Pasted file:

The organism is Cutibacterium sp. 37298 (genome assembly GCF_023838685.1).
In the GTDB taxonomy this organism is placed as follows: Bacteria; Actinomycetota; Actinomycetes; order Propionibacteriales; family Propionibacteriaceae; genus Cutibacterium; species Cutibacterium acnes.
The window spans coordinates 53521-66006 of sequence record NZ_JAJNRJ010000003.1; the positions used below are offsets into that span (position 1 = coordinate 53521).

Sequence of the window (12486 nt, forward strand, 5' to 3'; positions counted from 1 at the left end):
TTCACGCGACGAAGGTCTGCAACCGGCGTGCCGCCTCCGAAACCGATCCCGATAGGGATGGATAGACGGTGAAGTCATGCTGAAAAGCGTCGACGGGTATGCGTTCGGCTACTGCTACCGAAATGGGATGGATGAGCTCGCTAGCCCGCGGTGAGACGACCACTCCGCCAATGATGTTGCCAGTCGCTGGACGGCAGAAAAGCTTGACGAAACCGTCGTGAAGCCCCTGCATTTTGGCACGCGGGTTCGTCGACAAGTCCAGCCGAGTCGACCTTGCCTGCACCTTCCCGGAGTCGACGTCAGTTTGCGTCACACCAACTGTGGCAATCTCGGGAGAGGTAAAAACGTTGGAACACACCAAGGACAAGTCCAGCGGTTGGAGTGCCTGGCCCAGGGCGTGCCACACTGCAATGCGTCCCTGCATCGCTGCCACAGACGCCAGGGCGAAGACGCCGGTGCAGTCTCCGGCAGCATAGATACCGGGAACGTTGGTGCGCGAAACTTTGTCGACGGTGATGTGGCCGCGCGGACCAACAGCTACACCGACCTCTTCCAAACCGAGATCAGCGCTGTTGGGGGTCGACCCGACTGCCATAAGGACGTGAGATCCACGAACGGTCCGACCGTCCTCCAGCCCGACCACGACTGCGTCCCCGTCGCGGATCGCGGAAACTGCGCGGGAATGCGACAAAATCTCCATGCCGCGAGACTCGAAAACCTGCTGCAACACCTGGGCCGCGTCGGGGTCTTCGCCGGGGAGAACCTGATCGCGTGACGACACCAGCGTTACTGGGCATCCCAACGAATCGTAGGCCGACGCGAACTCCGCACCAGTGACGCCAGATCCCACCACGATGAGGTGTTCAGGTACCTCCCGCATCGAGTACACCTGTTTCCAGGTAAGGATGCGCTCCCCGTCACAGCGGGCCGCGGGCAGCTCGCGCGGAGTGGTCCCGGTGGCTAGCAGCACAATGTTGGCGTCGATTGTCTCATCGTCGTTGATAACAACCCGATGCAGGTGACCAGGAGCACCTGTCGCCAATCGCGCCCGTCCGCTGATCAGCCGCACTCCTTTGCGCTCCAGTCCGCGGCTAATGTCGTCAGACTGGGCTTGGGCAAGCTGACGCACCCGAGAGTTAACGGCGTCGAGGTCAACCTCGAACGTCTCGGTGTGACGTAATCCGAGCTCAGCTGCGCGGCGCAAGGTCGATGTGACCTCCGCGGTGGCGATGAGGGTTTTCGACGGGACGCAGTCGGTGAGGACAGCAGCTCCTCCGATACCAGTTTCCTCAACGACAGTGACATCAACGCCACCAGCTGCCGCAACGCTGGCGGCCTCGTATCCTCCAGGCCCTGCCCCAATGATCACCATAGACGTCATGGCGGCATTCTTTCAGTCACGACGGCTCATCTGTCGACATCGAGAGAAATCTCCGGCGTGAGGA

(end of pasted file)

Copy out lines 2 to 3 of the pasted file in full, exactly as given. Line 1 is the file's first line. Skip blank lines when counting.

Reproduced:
In the GTDB taxonomy this organism is placed as follows: Bacteria; Actinomycetota; Actinomycetes; order Propionibacteriales; family Propionibacteriaceae; genus Cutibacterium; species Cutibacterium acnes.
The window spans coordinates 53521-66006 of sequence record NZ_JAJNRJ010000003.1; the positions used below are offsets into that span (position 1 = coordinate 53521).